Finally, I would like to highlight one of my favorite games nowadays. It is simple, straightforward, and easy, and has never cost me any money. It’s Euchre. I have been able to play this game and other games like it (i.e. Spades) for years by myself or connected with others and I find it very enjoyable. Additionally, the only micro-transaction possible is paying $1 to get rid of ads. While it is not a novel game, I very much enjoy the fact that there are always simple and fun games out there that are free to play.

reading06 — computer graphics

reading06 — computer graphics and LOTR

Whether it is in the theater or in your living room, computer graphics play a significant role in modern film-making and video games. How important are these visuals to you in terms of the overall experience? Consider, when do graphics detract rather than enhance these mediums and how do you compare modern 3D computer graphics to older say hand-drawn animation or 2D sprite-based graphics?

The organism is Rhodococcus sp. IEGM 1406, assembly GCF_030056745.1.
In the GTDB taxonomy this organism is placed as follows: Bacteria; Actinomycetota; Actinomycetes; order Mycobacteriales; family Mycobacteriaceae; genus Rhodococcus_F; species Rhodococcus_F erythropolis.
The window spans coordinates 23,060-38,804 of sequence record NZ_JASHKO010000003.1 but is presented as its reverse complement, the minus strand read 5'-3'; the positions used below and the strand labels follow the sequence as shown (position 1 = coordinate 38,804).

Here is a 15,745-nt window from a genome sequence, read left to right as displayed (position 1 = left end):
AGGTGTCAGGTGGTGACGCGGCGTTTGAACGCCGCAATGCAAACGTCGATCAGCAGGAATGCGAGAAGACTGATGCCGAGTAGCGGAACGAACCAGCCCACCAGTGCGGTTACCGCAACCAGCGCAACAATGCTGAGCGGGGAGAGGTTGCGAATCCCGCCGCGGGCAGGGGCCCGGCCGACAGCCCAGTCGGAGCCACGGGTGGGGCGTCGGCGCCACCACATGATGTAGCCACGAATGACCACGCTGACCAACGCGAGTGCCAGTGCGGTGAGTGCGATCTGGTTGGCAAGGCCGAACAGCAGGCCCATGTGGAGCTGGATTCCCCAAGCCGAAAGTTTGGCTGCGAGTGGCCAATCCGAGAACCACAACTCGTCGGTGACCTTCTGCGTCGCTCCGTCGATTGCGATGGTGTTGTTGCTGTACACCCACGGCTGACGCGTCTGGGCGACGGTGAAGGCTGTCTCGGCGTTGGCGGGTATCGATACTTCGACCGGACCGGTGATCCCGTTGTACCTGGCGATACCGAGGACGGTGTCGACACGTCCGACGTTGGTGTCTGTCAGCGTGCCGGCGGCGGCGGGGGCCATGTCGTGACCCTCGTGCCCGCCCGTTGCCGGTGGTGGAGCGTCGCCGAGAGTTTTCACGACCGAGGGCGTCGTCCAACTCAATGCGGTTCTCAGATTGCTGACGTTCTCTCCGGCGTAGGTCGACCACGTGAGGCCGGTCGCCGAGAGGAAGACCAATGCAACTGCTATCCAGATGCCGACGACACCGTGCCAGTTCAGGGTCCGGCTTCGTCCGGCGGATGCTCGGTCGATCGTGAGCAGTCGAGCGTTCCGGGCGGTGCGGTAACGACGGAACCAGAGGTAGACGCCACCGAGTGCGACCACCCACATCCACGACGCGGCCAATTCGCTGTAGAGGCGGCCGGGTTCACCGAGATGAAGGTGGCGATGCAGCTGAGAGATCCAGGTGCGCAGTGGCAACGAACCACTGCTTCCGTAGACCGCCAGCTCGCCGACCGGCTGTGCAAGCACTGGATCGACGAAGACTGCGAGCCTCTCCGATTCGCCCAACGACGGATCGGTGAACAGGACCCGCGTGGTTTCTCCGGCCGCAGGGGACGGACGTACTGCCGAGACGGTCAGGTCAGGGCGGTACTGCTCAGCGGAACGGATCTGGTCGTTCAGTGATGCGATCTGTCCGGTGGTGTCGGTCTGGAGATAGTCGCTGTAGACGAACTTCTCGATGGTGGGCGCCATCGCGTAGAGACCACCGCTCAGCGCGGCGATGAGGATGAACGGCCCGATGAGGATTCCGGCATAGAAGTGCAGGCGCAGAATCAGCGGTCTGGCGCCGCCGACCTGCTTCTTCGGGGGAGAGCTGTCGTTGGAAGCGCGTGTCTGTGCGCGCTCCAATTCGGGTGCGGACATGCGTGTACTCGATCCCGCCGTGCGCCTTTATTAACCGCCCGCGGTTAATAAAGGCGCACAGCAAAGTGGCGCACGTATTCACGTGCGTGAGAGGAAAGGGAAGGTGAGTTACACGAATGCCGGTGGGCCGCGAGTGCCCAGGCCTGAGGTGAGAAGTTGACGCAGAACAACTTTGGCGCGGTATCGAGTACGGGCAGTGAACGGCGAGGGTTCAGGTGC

Graphics have come a long way in the way we indulge in entertainment. They have influence everywhere, from the types of movies/television shows that are possible to create to how video gamers enjoy different games. To explain, I believe it is best to compare two instances of entertainment that are quite similar, but just created 10+ years apart: Game of Thrones and Lord of the Rings.

I just recently watched Lord of the Rings: Fellowship of the Ring for probably the 2nd or the 3rd time. I liked it. It’s quite easy to follow while having an extensive lore and it is easy to fall in love with Gandalf (and become quite sad when he sacrifices himself). The entertainment comes from the characters, from the funny appearance of the hobbits, from Gimli trailing behind Legolas in the running scene, and from many other parts of the story.